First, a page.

This chapter focuses on some of the black humours in dance music during the last decade. My examples include MCs/rappers Dizzee Rascal, Sway and M.I.A., as well as recordings from electronic genres such as Dubstep. They foreground surveillance of the racialized subject and the evocation of ‘troubled’ spaces. The sounds, images and commentary circulate affective energies and sensations that are dark and pleasurable. They offer social critique but are also integrated into the contemporary economies and hierarchies of cultural difference. The star musician, the transnational collaboration, the genre or local scene all mediate affects and geographies strongly marked by fear and paranoia, anger and melancholia. They do this through figures such as criminals, zombies, ghosts, hooded figures and other scary monsters. The modes of the gothic and horror, gangsterism, science fiction and tabloid news reportage are deployed, sometimes with earnestness but more often than not through carnivalesque humour, unruly gestures, postcolonial mimicry and pantomime.3 Hip-hop, dancehall and grime rely on microphone techniques, stylized urban realism and aggressive articulations of the self. Dub,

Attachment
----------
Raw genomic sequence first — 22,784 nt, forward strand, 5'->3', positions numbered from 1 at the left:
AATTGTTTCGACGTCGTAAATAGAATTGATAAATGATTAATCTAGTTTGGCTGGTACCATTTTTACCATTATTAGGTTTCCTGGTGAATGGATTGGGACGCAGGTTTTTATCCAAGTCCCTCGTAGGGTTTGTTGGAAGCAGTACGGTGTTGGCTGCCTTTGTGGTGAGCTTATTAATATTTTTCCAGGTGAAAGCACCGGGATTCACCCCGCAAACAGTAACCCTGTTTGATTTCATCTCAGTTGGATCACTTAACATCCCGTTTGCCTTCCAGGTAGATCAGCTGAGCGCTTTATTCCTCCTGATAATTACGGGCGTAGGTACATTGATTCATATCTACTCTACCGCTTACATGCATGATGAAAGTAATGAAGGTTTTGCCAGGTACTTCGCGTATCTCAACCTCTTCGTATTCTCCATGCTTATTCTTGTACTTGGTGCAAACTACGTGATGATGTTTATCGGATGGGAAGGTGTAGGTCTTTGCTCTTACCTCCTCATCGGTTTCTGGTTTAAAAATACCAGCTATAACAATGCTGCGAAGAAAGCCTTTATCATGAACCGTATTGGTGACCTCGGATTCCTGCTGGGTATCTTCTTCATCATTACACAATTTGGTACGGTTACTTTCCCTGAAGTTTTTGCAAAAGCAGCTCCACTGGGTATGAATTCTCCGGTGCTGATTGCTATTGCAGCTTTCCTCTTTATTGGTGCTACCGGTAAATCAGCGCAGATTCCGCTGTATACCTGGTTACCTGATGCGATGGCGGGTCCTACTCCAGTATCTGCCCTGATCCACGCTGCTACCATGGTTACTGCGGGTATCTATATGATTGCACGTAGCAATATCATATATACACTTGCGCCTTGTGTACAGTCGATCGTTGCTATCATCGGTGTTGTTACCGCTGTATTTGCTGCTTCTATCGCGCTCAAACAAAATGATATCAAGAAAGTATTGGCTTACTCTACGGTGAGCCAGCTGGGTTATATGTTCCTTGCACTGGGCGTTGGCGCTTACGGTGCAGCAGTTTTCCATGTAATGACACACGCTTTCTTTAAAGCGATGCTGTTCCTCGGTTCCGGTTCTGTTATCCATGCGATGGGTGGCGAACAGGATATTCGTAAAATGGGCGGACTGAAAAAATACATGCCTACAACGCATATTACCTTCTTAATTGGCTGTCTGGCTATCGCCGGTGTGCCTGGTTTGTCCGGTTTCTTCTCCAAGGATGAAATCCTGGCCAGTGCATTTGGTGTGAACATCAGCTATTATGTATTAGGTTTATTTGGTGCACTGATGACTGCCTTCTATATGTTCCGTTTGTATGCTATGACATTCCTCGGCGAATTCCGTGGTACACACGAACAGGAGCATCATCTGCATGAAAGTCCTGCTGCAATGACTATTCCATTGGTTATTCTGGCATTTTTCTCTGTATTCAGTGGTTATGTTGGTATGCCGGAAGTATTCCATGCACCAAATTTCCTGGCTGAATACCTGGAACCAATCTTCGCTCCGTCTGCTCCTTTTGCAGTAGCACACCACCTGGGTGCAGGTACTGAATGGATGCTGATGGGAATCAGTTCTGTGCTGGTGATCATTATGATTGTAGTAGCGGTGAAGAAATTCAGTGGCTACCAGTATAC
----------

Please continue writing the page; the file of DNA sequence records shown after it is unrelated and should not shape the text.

techno and other types of electronica are renowned for immersion in repetitive sound, their spatial imaginaries or virtual spaces. The music has its vocabulary of sound effects designed for club sound systems and personal music players: hooks like gunshots, helicopters, heavy metal guitar riffs, ‘foreign’ vocals, funky synths, sub-bass lines, and spatializing techniques like echo and reverb. I am interested in how these recordings and associated videos, CD packaging and music writing mediate affects such as paranoia in this period, and how these affects are marked by racial and ethnic differences. I do not seek to argue that this popular music reflects the zeitgeist.